Sunday, May 6, 2007
The Lady from Shanghai (1948)
The career of Orson Welles is one of the most fascinating in all of Hollywood history. A filmmaker so pragmatic, so mercurial, that seemingly every one of his films was ahead of its time, both disrespected or at least tossed off in its initial run, and mercilessly butchered. The Lady from Shanghai fell firmly into both camps. The film originally clocked in at over 2 hours, but the studio hacked off 45 minutes or so into a speedy 86 minutes, making what is on the screen only somewhat coherent, which probably partly led to its failure at the box office (its not quite The Magnificent Ambersons in scope, butchered interference or quality, but it definitely stands in its own in all categories)
This is a film about sailor Mike O'Hara (Welles, sporting an iffy Irish brogue) who is hired to work on Arthur Bannister's yacht (the always-slimy Everett Sloane) and he engages in a strange, torrid affair with the man's wife, Elsa (blonde-locked Rita Hayworth, Welles' real life, soon-to-be-ex wife), and ends up in a bizarre murder plot involving a fake death and a real murder that ends up putting Welles on trial. In a jarring transition that reeks of a hackjob, it goes into a amusingly silly courtroom fight scene, and then moves on to one of the most amazing sequences you will ever see, a confusing, breathtaking sequence set in a Hall of Mirrors.As I just mentioned, the setpieces that DID make it into the movie are impeccably directed and wonderfully composed (such as sequences in aquariums and symbolic chess pieces), and Welles, although fades in and out of his sketchy accent, still exudes more screen presence than 95% of actors in the history of film, and the rest of the characters are as enigmatic as the film is incomprehensible. It's like The Big Sleep, but instead of riding on Bogie and his love of Bacall, it rides on Orson and love of the camera.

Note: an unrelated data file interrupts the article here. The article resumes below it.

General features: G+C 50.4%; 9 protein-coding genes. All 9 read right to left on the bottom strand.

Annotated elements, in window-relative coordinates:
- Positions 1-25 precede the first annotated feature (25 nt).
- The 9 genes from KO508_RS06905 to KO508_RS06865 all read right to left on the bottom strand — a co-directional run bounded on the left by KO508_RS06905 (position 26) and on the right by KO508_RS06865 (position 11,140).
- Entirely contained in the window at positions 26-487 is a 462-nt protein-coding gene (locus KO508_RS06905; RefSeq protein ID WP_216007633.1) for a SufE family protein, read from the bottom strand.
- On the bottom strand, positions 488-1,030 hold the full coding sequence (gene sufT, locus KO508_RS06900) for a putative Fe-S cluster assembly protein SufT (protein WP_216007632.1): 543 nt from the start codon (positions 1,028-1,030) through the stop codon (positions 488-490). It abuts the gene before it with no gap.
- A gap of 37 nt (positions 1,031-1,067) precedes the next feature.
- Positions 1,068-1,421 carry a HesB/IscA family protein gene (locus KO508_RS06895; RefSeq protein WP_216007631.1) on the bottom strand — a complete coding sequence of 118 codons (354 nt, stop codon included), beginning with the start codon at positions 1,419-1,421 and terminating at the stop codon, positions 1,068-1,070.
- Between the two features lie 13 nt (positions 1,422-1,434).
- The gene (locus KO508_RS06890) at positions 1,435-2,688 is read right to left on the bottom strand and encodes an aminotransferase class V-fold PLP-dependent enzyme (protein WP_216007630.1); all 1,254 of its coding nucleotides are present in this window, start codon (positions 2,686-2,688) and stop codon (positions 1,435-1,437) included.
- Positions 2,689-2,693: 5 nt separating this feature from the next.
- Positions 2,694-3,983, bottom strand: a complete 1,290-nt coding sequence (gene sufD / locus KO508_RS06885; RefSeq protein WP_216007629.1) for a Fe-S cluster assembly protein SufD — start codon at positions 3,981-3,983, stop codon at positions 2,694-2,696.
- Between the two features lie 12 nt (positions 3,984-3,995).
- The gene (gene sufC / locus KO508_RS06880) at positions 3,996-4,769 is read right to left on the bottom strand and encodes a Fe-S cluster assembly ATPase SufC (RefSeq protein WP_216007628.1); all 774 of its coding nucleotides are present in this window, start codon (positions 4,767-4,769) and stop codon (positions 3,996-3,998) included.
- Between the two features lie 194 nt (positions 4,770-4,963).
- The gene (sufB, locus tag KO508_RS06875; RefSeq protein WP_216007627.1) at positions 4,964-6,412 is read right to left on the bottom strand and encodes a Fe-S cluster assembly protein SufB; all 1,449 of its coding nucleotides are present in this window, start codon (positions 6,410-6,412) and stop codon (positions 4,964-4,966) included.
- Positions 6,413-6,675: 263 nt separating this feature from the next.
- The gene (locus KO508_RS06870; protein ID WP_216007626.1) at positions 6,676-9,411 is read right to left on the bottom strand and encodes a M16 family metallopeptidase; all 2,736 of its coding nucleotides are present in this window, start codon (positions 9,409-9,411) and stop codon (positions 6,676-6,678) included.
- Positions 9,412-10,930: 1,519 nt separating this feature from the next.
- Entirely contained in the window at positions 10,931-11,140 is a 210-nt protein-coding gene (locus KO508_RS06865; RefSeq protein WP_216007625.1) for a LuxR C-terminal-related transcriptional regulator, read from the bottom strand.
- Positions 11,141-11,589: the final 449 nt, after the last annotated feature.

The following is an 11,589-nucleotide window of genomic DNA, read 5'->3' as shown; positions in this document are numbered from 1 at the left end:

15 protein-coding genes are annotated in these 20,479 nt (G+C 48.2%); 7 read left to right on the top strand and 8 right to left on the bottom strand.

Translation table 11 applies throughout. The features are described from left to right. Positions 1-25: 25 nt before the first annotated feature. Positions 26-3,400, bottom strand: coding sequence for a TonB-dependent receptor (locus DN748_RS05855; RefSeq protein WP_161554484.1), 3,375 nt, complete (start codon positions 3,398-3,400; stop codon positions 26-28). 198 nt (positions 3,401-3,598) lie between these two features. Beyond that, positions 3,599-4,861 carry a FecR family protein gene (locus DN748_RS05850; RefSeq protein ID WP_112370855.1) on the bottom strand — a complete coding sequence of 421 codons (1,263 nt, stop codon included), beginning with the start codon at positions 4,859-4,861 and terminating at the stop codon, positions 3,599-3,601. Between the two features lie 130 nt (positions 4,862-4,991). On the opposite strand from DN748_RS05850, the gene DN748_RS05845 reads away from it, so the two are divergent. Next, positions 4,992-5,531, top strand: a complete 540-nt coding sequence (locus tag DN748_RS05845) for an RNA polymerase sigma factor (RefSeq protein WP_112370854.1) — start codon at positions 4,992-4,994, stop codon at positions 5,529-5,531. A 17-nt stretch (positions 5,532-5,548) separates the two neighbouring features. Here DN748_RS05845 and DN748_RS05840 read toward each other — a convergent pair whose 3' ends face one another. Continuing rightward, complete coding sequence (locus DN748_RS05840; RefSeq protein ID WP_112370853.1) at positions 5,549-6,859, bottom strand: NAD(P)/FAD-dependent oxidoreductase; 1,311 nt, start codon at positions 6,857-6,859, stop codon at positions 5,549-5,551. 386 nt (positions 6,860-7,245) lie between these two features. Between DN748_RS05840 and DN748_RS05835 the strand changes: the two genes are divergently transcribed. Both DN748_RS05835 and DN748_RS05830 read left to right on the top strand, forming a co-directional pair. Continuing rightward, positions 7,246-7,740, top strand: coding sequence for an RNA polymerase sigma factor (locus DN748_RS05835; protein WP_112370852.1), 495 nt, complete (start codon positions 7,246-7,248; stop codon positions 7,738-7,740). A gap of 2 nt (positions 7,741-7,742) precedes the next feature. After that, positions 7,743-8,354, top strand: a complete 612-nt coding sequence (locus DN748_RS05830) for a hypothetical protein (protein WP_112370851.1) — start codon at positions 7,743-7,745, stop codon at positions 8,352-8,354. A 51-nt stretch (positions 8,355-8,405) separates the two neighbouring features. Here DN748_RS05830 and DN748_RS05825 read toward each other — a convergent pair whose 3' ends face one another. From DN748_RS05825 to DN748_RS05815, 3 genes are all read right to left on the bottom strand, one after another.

#6 in my now-10 of 1948.